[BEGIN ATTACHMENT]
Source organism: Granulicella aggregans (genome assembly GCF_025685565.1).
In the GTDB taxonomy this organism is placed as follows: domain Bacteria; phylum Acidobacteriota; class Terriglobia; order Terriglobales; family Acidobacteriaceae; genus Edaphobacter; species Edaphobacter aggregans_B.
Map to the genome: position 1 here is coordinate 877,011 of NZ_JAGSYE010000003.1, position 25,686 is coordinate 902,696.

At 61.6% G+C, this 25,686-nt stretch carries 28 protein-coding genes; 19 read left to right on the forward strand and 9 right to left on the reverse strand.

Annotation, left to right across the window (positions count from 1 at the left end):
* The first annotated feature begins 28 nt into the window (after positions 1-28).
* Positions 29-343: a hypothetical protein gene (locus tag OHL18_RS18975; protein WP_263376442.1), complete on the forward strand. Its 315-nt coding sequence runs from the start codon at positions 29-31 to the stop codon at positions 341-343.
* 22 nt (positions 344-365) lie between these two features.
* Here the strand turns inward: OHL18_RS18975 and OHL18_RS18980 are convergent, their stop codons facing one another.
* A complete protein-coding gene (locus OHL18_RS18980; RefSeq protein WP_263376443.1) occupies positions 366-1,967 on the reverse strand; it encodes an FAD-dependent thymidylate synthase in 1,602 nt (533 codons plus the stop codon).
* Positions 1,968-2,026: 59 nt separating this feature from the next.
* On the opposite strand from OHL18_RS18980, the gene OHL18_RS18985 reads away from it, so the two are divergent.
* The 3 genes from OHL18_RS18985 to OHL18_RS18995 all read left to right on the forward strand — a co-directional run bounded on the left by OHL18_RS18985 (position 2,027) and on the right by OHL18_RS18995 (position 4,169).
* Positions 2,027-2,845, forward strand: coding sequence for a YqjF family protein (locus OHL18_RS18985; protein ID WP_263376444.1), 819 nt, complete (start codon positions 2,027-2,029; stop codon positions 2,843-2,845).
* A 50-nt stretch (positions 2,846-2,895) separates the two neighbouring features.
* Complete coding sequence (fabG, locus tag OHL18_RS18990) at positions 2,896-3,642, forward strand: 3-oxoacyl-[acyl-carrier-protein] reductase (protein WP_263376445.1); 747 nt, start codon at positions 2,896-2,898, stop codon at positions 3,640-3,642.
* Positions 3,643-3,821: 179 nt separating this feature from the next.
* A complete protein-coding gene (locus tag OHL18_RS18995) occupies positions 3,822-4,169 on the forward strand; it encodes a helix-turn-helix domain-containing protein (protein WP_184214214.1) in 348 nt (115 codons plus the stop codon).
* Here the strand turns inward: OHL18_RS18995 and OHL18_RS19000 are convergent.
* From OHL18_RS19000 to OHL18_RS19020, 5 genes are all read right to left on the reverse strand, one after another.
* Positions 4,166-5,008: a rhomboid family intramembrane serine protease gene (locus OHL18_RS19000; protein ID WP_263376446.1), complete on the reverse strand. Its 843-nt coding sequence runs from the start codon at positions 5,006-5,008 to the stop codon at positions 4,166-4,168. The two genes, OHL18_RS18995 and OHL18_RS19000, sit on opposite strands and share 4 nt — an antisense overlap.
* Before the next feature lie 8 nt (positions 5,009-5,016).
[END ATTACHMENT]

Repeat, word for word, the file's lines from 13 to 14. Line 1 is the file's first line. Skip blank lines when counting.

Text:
* The 3 genes from OHL18_RS18985 to OHL18_RS18995 all read left to right on the forward strand — a co-directional run bounded on the left by OHL18_RS18985 (position 2,027) and on the right by OHL18_RS18995 (position 4,169).
* Positions 2,027-2,845, forward strand: coding sequence for a YqjF family protein (locus OHL18_RS18985; protein ID WP_263376444.1), 819 nt, complete (start codon positions 2,027-2,029; stop codon positions 2,843-2,845).